As pharma evolves at a revolutionary speed, what do today’s young executives need to stay ahead of the crowd and what can they learn from some of the brightest and best who are already doing just that?
Thomas Butler works in the professional relations team at Sanofi on bespoke projects, with particular responsibility for developing clinical and payer advocacy. He studied economics and went on to a master’s degree in organisational psychology before starting work. “Although not directly related to the pharmaceutical field, both degrees provided a very good platform for financial understanding and gave me the ability to pull out the relevant or important elements from a wide range of information and data,” he comments. “If you do a degree, do it in a subject for which you have a passion and it may add something different and valuable.”
However, Thomas’ first job was with GMTV. “So clearly I hadn’t decided on a career in pharma at that point!” he quips. “I heard about the industry through friends and family and was attracted by the promise that if you are good enough and work hard enough you have a good chance of success – something I wasn’t too sure of in TV!”
Thomas took a traditional career path, repping in primary then secondary care with Ashfield, then Roche. With Sanofi he moved into market access and then from the field into head office as an associate product manager, where projects included the diabetes webhub diabetesmatters.co.uk and congress management. He then became brand manager, gaining experience in project development and implementation and operational and long-range planning and finally to professional relations. He sees this as particularly exciting because: “Relationships are the cornerstone of any business.”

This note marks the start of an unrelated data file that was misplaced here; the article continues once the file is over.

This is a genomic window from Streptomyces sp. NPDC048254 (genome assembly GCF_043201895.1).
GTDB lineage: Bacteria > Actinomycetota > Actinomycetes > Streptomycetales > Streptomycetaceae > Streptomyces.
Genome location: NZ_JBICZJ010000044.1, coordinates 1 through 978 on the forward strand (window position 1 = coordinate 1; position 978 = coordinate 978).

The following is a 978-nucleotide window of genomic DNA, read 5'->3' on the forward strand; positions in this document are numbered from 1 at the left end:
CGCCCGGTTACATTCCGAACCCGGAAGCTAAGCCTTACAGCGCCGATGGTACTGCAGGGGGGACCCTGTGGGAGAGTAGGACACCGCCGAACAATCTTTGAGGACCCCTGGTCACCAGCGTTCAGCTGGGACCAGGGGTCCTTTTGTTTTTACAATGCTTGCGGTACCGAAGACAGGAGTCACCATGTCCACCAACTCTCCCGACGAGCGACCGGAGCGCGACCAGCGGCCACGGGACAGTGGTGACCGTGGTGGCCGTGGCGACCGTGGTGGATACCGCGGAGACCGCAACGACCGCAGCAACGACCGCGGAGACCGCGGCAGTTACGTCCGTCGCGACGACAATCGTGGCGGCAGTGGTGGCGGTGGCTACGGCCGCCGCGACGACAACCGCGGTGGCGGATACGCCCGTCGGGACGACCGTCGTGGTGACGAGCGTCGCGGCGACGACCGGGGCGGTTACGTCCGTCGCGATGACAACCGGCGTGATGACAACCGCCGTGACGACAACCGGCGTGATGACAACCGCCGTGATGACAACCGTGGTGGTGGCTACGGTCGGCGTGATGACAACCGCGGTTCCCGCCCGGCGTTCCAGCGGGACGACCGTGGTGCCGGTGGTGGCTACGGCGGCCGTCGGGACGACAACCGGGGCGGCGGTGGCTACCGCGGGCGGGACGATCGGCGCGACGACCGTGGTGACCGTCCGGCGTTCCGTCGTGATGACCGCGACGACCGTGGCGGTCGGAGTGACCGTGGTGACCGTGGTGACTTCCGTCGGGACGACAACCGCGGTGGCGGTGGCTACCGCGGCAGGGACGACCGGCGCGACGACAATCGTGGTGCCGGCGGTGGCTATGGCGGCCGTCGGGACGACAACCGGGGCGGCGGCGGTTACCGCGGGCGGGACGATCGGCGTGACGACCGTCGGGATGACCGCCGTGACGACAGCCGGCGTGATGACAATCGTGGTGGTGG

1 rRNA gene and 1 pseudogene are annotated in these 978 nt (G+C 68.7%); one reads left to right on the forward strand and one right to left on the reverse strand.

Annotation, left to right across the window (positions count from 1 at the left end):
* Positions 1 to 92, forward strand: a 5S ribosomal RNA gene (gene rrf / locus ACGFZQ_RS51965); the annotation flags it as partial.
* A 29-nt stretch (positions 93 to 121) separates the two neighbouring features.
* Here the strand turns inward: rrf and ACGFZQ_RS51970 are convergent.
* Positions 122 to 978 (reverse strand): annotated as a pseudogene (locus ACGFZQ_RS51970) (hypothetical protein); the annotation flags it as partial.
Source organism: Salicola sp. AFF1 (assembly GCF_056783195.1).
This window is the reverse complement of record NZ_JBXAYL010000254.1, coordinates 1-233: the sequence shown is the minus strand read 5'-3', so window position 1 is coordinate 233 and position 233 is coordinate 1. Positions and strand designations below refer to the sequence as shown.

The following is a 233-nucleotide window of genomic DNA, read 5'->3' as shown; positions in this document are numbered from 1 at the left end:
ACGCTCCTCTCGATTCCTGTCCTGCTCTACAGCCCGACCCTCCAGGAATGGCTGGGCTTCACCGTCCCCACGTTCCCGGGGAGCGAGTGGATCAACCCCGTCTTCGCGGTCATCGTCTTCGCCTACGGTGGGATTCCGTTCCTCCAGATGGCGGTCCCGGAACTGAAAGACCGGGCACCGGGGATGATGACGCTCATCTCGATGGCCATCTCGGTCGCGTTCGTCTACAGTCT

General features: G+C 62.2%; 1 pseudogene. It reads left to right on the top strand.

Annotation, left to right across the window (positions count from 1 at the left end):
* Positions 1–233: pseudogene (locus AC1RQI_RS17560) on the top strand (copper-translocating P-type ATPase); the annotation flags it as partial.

Personal Career Development
Early on in his career, Thomas did the Chartered Institute of Marketing certificate which he initiated and his employer co-funded. It gave him a good grounding in theory and, importantly, he believes: “It was a clear marker to head office colleagues of my commitment to this career pathway. At Sanofi, he feels lucky to have been put through an internal marketing college – a comprehensive programme which offers great training and support.
Throughout his career, Thomas feels that he has been the driver of his personal and professional development, but that all the companies he has worked for have been willing to discuss how they could support this. As a general industry-wide comment, he would love to see more companies creating a variety of structured career paths on offer at all levels making a variety of choices the norm and with the benefit of spreading expertise throughout the company, across traditionally closed paths.
His final words for aspiring execs: “Development is not something that can be done to you, rather it must be led by you! Try to experience as many different roles as you can to have a better, more rounded approach, but also to make sure that you end up in a role you truly enjoy. It is very difficult to excel in a role you do not find fulfilling. Try also to remember that at the heart of what we do is the desire to make things better for people and to create and deliver projects of excellence for patients – it is a rewarding goal.”
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